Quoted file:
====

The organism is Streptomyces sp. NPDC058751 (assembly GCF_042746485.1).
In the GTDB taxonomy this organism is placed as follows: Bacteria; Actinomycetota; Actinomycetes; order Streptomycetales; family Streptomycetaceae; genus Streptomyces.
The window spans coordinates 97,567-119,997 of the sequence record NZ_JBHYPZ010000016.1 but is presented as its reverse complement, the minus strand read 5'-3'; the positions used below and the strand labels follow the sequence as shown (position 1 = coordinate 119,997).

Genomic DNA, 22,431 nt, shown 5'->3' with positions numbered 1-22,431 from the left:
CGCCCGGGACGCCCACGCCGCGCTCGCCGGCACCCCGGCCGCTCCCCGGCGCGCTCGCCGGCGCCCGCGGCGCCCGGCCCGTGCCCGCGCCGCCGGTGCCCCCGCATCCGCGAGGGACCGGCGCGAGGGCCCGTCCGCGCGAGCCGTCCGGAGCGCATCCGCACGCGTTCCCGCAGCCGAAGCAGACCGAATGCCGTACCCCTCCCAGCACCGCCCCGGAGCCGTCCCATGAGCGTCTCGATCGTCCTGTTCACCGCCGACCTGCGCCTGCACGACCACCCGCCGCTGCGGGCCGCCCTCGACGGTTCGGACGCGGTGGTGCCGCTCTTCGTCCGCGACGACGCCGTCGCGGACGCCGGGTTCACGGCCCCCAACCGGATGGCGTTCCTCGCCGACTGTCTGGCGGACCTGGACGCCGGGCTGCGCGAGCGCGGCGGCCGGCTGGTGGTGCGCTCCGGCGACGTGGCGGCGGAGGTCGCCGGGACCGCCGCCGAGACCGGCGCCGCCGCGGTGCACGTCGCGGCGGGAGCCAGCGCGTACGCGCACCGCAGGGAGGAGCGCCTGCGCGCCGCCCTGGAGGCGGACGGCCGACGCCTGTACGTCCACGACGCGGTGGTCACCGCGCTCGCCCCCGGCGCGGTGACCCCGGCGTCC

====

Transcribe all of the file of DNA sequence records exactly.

The organism is Streptomyces sp. NPDC058751 (assembly GCF_042746485.1).
In the GTDB taxonomy this organism is placed as follows: Bacteria; Actinomycetota; Actinomycetes; order Streptomycetales; family Streptomycetaceae; genus Streptomyces.
The window spans coordinates 97,567-119,997 of the sequence record NZ_JBHYPZ010000016.1 but is presented as its reverse complement, the minus strand read 5'-3'; the positions used below and the strand labels follow the sequence as shown (position 1 = coordinate 119,997).

Genomic DNA, 22,431 nt, shown 5'->3' with positions numbered 1-22,431 from the left:
CGCCCGGGACGCCCACGCCGCGCTCGCCGGCACCCCGGCCGCTCCCCGGCGCGCTCGCCGGCGCCCGCGGCGCCCGGCCCGTGCCCGCGCCGCCGGTGCCCCCGCATCCGCGAGGGACCGGCGCGAGGGCCCGTCCGCGCGAGCCGTCCGGAGCGCATCCGCACGCGTTCCCGCAGCCGAAGCAGACCGAATGCCGTACCCCTCCCAGCACCGCCCCGGAGCCGTCCCATGAGCGTCTCGATCGTCCTGTTCACCGCCGACCTGCGCCTGCACGACCACCCGCCGCTGCGGGCCGCCCTCGACGGTTCGGACGCGGTGGTGCCGCTCTTCGTCCGCGACGACGCCGTCGCGGACGCCGGGTTCACGGCCCCCAACCGGATGGCGTTCCTCGCCGACTGTCTGGCGGACCTGGACGCCGGGCTGCGCGAGCGCGGCGGCCGGCTGGTGGTGCGCTCCGGCGACGTGGCGGCGGAGGTCGCCGGGACCGCCGCCGAGACCGGCGCCGCCGCGGTGCACGTCGCGGCGGGAGCCAGCGCGTACGCGCACCGCAGGGAGGAGCGCCTGCGCGCCGCCCTGGAGGCGGACGGCCGACGCCTGTACGTCCACGACGCGGTGGTCACCGCGCTCGCCCCCGGCGCGGTGACCCCGGCGTCC